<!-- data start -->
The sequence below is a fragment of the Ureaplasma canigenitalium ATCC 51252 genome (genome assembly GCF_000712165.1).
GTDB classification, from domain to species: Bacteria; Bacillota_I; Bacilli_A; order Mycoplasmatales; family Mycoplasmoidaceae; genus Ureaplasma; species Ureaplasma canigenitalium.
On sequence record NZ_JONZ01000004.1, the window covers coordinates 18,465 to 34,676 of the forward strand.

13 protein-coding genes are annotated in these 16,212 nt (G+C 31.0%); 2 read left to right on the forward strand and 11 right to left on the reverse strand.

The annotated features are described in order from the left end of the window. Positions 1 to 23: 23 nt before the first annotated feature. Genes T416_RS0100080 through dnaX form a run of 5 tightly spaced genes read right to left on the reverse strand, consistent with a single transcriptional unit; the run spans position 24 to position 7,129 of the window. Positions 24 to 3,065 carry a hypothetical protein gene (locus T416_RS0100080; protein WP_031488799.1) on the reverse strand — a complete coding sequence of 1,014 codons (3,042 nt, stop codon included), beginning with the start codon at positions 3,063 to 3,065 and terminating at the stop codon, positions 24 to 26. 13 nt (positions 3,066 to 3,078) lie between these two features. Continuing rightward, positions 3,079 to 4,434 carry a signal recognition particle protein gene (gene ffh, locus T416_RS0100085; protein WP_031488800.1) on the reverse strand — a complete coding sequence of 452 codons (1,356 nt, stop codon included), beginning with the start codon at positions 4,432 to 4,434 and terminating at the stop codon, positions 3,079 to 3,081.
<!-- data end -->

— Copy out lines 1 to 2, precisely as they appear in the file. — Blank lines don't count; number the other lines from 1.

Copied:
The sequence below is a fragment of the Ureaplasma canigenitalium ATCC 51252 genome (genome assembly GCF_000712165.1).
GTDB classification, from domain to species: Bacteria; Bacillota_I; Bacilli_A; order Mycoplasmatales; family Mycoplasmoidaceae; genus Ureaplasma; species Ureaplasma canigenitalium.